Another instructional approach used in the Theo Wright Center - proven effective for learners who need repeated trials and reinforcement of the learned behavior before it effectively enters into their repertoire - is Discrete Trial Teaching (DTT). An intervention method based on the science of Applied Behavior Analysis (ABA), it is a highly structured method of teaching skills by breaking them down into smaller, teachable components. The teaching strategy involves breaking skills into the smallest steps; teaching each step of the skill intensively until mastered; providing lots of repetition; prompting the correct response and fading the prompts as soon as possible; and using positive reinforcement procedures.

The Theo Wright Center also uses elements of a system called Floortime, developed by psychologist Stanley Greenspan.

Floortime is intended to meet children where they are and build upon their strengths and abilities through creating a warm relationship and interacting.

The approach encourages following a child's lead, challenging a child to be creative and spontaneous and expanding the action and interaction to include all or most of a child's senses and motor skills as well as different emotions. As this is done, the child practices basic thinking skills: engagement, interaction, symbolic thinking and logical thinking.

(Adapted from articles in professional publications)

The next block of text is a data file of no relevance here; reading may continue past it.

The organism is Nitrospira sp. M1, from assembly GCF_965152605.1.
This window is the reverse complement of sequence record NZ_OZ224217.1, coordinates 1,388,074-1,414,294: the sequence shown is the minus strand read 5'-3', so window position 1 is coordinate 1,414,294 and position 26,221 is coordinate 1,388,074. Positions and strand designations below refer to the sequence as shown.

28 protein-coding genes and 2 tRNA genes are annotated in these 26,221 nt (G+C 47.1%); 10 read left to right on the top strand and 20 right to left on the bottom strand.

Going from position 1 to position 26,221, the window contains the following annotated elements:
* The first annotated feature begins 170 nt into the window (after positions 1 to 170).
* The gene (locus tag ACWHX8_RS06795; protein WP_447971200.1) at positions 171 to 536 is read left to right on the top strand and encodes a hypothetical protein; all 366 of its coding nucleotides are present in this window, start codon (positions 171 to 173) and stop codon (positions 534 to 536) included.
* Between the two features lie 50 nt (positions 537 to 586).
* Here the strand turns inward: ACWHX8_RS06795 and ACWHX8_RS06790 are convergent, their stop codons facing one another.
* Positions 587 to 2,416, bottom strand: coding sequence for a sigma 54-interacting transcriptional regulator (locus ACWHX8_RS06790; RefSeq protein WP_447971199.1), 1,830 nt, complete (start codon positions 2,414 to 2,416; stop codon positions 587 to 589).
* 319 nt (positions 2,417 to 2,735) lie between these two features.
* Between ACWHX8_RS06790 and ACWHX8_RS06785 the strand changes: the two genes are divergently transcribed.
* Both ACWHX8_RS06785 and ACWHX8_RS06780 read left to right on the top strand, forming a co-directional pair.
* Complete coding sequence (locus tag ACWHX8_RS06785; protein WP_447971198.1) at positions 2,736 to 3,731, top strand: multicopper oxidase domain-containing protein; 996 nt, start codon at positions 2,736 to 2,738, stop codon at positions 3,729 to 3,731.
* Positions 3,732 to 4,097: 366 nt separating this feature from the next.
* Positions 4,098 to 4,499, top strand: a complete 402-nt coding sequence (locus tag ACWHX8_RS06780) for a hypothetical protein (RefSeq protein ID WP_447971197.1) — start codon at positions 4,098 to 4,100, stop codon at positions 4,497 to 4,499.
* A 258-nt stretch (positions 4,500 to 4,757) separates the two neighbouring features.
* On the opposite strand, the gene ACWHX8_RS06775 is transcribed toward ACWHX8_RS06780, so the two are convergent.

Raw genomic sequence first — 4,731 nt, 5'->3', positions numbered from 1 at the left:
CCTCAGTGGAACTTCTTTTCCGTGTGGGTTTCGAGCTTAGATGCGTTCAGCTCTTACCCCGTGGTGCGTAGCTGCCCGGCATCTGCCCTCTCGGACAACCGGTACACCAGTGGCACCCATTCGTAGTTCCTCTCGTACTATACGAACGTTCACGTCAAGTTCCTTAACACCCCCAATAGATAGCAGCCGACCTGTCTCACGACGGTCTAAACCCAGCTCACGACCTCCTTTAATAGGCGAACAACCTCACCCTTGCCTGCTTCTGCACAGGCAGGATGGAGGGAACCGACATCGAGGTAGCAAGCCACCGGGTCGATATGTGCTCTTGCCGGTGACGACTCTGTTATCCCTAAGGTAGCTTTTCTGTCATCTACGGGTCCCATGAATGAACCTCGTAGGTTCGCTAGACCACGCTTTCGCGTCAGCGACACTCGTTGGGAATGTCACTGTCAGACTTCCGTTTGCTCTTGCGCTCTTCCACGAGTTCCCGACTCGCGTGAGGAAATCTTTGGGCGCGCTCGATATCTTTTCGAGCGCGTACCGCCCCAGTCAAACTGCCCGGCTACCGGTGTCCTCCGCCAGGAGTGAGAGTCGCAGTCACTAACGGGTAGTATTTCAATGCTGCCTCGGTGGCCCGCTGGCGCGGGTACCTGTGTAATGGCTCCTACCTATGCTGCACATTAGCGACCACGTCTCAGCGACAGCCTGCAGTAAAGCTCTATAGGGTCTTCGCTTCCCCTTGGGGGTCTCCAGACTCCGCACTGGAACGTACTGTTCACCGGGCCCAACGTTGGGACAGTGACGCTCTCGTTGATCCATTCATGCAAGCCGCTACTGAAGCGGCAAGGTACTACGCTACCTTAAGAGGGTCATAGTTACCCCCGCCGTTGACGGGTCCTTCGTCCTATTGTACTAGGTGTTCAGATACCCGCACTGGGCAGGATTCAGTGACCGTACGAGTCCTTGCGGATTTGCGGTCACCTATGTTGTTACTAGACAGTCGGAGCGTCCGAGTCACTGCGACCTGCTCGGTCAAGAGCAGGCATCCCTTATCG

Among other things, for example, the children are guided by pictorial schedules and provided with a variety of visual cues.

The center currently serves eight children, ages 2 to kindergarten. The numbers have been relatively steady year to year, with five to eight children enrolled in the classroom.

They meet four days a week, for two sessions of two and a half hours each (one in the morning, one in the afternoon).

Between sessions, the children play outside, have lunch and visit the school motor room.

Children close to starting kindergarten join peers in kindergarten rooms for part of the time, getting accustomed to class routines. Pre-schoolers sometimes join classes in another pre-school.

The program was started 10 years ago, after teachers observed that children with autism made very little progress in classrooms also serving other special needs children.

The approaches used in special education were not sufficiently individualizing instruction for children with autism, especially visually, says Kimmel.

A group of District 88 teachers did extensive research into autism; it was also determined that the number of autistic children merits a separate classroom.

After the research phase, the school district purchased a skeleton curriculum from the Lakeville school district; it would serve as the basis for starting the local program.